This is a sponsored conversation written by me on behalf of Cricut. The opinions and text are all mine.
If you pay attention to anything and everything Cricut, you likely already know they launched a brand-new creative “material” called Cricut Infusible Ink at the beginning of the summer. While my favorite blog, Pinterest and Instagram feeds have been filled with cool project after cool project for the last few months, I’ve just recently been able to play with it thanks to our #crosscountrymove and #newbaby! I’m not going to lie: I was pretty intimated about using this all-new product. Even though I’m generally game to try any new craft that comes along, the tutorials I read seemed complicated and tedious, and I was having a hard time wrapping my brain around why I’d move away from vinyl or iron-on to use Infusible Ink instead. Well…now that I’ve done a few projects, I’ve learned a lot, made a lot, and am here to tell you that 1) working with Infusible Ink is not that hard or scary and 2) the results are pretty darn amazing! If you’ve been on the fence about trying Cricut’s Infusible Ink or, like me, just can’t wrap your brain around what it is and how it works, I want to share a bunch of tips and tricks you’ll want to know before diving in!
What Is Cricut Infusible Ink?
Cricut Infusible Ink is exactly what it sounds like. It’s ink – not vinyl or iron-on – that penetrates the fibers of whatever you apply it to. It doesn’t sit on top of the surface nor is it removable or peel-able. Rather, the color/design becomes part of the fabric/surface, making it permanent and allowing the design to stretch, move and wash much differently than other projects you’ve already made.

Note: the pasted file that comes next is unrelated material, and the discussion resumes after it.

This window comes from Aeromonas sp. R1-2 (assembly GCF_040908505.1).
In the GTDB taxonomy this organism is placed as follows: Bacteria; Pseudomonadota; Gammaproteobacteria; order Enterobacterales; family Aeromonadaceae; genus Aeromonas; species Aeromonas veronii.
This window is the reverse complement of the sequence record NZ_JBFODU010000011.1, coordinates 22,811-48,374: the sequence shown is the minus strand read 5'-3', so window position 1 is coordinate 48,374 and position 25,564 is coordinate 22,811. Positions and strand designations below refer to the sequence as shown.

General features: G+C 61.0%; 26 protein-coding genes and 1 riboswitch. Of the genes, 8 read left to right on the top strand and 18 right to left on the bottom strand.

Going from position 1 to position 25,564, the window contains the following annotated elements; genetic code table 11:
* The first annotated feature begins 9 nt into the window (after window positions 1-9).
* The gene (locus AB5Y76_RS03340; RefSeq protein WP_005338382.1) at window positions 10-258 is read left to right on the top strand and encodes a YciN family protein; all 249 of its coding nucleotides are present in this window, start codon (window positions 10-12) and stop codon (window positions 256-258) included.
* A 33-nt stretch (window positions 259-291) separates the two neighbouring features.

Transfer Sheets and Pens
You can create Infusible Ink designs with two different products: transfer sheets (for cut designs) or pens (for drawn designs). It’s important to note that when you are shopping for Infusible Ink products, the packaging will say “Infusible Ink.” Although other Cricut rolls or pens may look like Infusible Ink products, unless it explicitly says so, you won’t want to use it for Infusible projects.
Infusible Ink Transfer Sheets come in a box, usually with 2-4 12×12″ sheets included. There are currently many different patterns and colors available and often come in coordinating combo packs. Although the Infusible Ink Transfer Sheets look like rolls of vinyl, they are not! Instead, they are essentially thick sheets of paper with an ink pattern on one side. Once heated, that ink leaves the thick paper and transfers to your craft blank (hence the name “transfer sheets.”) These sheets can be cut into any design you can imagine using your Cricut and then applied to your project via a Cricut Easy Press 2.
The Infusible Ink Pens come in sets of 5 in two different color schemes: basics and neon. There are two weights of pens: Pens (used more for drawing line designs) and Markers (used more for coloring in designs). Like the transfer sheets, the color/designs are permanent and transferred to your blank via heat; however, the application method differs significantly from the transfer sheets.